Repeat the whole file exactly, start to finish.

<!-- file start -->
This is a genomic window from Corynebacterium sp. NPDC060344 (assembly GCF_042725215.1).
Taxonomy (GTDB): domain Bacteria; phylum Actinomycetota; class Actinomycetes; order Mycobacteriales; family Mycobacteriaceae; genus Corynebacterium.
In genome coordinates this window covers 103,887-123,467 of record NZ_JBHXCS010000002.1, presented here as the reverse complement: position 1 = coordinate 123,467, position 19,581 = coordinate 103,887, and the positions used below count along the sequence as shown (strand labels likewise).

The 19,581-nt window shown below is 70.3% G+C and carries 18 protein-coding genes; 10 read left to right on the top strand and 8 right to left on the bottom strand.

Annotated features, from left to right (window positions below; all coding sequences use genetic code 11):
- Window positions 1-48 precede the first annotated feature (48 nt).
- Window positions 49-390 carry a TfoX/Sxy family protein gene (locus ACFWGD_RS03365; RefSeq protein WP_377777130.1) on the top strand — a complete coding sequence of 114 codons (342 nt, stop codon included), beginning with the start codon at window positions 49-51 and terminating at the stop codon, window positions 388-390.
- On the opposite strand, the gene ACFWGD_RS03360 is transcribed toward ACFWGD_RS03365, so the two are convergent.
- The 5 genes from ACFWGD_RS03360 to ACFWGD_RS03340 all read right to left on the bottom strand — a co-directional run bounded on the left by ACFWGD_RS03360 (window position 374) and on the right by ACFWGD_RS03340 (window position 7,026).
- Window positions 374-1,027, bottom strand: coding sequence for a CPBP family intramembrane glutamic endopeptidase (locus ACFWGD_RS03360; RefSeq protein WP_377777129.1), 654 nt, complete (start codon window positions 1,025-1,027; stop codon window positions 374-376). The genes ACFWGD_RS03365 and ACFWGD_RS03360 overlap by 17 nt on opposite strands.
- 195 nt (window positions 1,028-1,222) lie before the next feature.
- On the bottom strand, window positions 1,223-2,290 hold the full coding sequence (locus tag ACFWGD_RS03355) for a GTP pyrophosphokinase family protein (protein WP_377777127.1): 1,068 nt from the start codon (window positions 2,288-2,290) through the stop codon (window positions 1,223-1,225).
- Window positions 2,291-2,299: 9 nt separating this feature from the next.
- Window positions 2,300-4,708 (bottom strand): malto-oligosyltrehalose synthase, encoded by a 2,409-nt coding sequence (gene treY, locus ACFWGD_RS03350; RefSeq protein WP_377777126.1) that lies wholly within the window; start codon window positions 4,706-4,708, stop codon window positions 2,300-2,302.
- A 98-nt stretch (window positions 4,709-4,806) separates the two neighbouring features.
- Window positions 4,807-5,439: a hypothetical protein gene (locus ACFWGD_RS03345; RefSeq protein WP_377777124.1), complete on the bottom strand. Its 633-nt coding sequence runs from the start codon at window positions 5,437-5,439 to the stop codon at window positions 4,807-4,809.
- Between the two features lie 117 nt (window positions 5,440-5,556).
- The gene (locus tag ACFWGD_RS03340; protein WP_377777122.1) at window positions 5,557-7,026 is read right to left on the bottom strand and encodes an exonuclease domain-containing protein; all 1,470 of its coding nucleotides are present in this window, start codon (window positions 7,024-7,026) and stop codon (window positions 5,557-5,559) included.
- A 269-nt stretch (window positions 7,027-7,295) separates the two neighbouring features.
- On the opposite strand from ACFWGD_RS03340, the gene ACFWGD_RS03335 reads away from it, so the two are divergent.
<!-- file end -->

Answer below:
This is a genomic window from Corynebacterium sp. NPDC060344 (assembly GCF_042725215.1).
Taxonomy (GTDB): domain Bacteria; phylum Actinomycetota; class Actinomycetes; order Mycobacteriales; family Mycobacteriaceae; genus Corynebacterium.
In genome coordinates this window covers 103,887-123,467 of record NZ_JBHXCS010000002.1, presented here as the reverse complement: position 1 = coordinate 123,467, position 19,581 = coordinate 103,887, and the positions used below count along the sequence as shown (strand labels likewise).

The 19,581-nt window shown below is 70.3% G+C and carries 18 protein-coding genes; 10 read left to right on the top strand and 8 right to left on the bottom strand.

Annotated features, from left to right (window positions below; all coding sequences use genetic code 11):
- Window positions 1-48 precede the first annotated feature (48 nt).
- Window positions 49-390 carry a TfoX/Sxy family protein gene (locus ACFWGD_RS03365; RefSeq protein WP_377777130.1) on the top strand — a complete coding sequence of 114 codons (342 nt, stop codon included), beginning with the start codon at window positions 49-51 and terminating at the stop codon, window positions 388-390.
- On the opposite strand, the gene ACFWGD_RS03360 is transcribed toward ACFWGD_RS03365, so the two are convergent.
- The 5 genes from ACFWGD_RS03360 to ACFWGD_RS03340 all read right to left on the bottom strand — a co-directional run bounded on the left by ACFWGD_RS03360 (window position 374) and on the right by ACFWGD_RS03340 (window position 7,026).
- Window positions 374-1,027, bottom strand: coding sequence for a CPBP family intramembrane glutamic endopeptidase (locus ACFWGD_RS03360; RefSeq protein WP_377777129.1), 654 nt, complete (start codon window positions 1,025-1,027; stop codon window positions 374-376). The genes ACFWGD_RS03365 and ACFWGD_RS03360 overlap by 17 nt on opposite strands.
- 195 nt (window positions 1,028-1,222) lie before the next feature.
- On the bottom strand, window positions 1,223-2,290 hold the full coding sequence (locus tag ACFWGD_RS03355) for a GTP pyrophosphokinase family protein (protein WP_377777127.1): 1,068 nt from the start codon (window positions 2,288-2,290) through the stop codon (window positions 1,223-1,225).
- Window positions 2,291-2,299: 9 nt separating this feature from the next.
- Window positions 2,300-4,708 (bottom strand): malto-oligosyltrehalose synthase, encoded by a 2,409-nt coding sequence (gene treY, locus ACFWGD_RS03350; RefSeq protein WP_377777126.1) that lies wholly within the window; start codon window positions 4,706-4,708, stop codon window positions 2,300-2,302.
- A 98-nt stretch (window positions 4,709-4,806) separates the two neighbouring features.
- Window positions 4,807-5,439: a hypothetical protein gene (locus ACFWGD_RS03345; RefSeq protein WP_377777124.1), complete on the bottom strand. Its 633-nt coding sequence runs from the start codon at window positions 5,437-5,439 to the stop codon at window positions 4,807-4,809.
- Between the two features lie 117 nt (window positions 5,440-5,556).
- The gene (locus tag ACFWGD_RS03340; protein WP_377777122.1) at window positions 5,557-7,026 is read right to left on the bottom strand and encodes an exonuclease domain-containing protein; all 1,470 of its coding nucleotides are present in this window, start codon (window positions 7,024-7,026) and stop codon (window positions 5,557-5,559) included.
- A 269-nt stretch (window positions 7,027-7,295) separates the two neighbouring features.
- On the opposite strand from ACFWGD_RS03340, the gene ACFWGD_RS03335 reads away from it, so the two are divergent.